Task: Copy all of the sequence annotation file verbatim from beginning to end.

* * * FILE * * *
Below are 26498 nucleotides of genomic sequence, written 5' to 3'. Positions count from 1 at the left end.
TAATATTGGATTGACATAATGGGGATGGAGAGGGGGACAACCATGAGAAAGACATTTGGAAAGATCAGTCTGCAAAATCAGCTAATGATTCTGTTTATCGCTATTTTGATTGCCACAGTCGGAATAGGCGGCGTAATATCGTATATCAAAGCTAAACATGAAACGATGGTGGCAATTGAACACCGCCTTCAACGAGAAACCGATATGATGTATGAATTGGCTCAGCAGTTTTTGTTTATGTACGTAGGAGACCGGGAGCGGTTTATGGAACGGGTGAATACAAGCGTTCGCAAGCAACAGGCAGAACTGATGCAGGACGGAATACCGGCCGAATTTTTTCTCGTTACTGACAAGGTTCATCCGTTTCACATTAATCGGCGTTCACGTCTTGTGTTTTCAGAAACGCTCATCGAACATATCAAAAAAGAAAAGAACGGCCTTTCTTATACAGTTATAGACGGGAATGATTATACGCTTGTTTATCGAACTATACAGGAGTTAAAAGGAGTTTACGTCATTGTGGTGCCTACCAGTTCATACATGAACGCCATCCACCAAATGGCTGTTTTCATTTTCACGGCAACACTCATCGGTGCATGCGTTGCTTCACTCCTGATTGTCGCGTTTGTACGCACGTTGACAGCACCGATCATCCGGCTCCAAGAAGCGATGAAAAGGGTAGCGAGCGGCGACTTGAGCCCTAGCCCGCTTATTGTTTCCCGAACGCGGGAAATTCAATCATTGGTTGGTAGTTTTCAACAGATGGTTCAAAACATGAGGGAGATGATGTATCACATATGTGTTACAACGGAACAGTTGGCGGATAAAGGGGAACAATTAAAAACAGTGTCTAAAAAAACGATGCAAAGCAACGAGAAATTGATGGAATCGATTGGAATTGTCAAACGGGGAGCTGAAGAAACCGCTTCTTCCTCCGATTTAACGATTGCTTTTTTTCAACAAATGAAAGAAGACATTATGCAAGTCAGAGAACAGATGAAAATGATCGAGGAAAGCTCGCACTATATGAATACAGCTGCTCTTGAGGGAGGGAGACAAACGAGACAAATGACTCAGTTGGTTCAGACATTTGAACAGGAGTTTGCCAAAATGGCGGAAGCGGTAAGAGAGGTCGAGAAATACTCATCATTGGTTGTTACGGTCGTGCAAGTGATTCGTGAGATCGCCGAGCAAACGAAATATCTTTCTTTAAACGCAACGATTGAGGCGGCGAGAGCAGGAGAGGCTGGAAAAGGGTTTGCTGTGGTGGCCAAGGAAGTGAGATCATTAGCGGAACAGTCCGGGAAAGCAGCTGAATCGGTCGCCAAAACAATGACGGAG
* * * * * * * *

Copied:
Below are 26498 nucleotides of genomic sequence, written 5' to 3'. Positions count from 1 at the left end.
TAATATTGGATTGACATAATGGGGATGGAGAGGGGGACAACCATGAGAAAGACATTTGGAAAGATCAGTCTGCAAAATCAGCTAATGATTCTGTTTATCGCTATTTTGATTGCCACAGTCGGAATAGGCGGCGTAATATCGTATATCAAAGCTAAACATGAAACGATGGTGGCAATTGAACACCGCCTTCAACGAGAAACCGATATGATGTATGAATTGGCTCAGCAGTTTTTGTTTATGTACGTAGGAGACCGGGAGCGGTTTATGGAACGGGTGAATACAAGCGTTCGCAAGCAACAGGCAGAACTGATGCAGGACGGAATACCGGCCGAATTTTTTCTCGTTACTGACAAGGTTCATCCGTTTCACATTAATCGGCGTTCACGTCTTGTGTTTTCAGAAACGCTCATCGAACATATCAAAAAAGAAAAGAACGGCCTTTCTTATACAGTTATAGACGGGAATGATTATACGCTTGTTTATCGAACTATACAGGAGTTAAAAGGAGTTTACGTCATTGTGGTGCCTACCAGTTCATACATGAACGCCATCCACCAAATGGCTGTTTTCATTTTCACGGCAACACTCATCGGTGCATGCGTTGCTTCACTCCTGATTGTCGCGTTTGTACGCACGTTGACAGCACCGATCATCCGGCTCCAAGAAGCGATGAAAAGGGTAGCGAGCGGCGACTTGAGCCCTAGCCCGCTTATTGTTTCCCGAACGCGGGAAATTCAATCATTGGTTGGTAGTTTTCAACAGATGGTTCAAAACATGAGGGAGATGATGTATCACATATGTGTTACAACGGAACAGTTGGCGGATAAAGGGGAACAATTAAAAACAGTGTCTAAAAAAACGATGCAAAGCAACGAGAAATTGATGGAATCGATTGGAATTGTCAAACGGGGAGCTGAAGAAACCGCTTCTTCCTCCGATTTAACGATTGCTTTTTTTCAACAAATGAAAGAAGACATTATGCAAGTCAGAGAACAGATGAAAATGATCGAGGAAAGCTCGCACTATATGAATACAGCTGCTCTTGAGGGAGGGAGACAAACGAGACAAATGACTCAGTTGGTTCAGACATTTGAACAGGAGTTTGCCAAAATGGCGGAAGCGGTAAGAGAGGTCGAGAAATACTCATCATTGGTTGTTACGGTCGTGCAAGTGATTCGTGAGATCGCCGAGCAAACGAAATATCTTTCTTTAAACGCAACGATTGAGGCGGCGAGAGCAGGAGAGGCTGGAAAAGGGTTTGCTGTGGTGGCCAAGGAAGTGAGATCATTAGCGGAACAGTCCGGGAAAGCAGCTGAATCGGTCGCCAAAACAATGACGGAG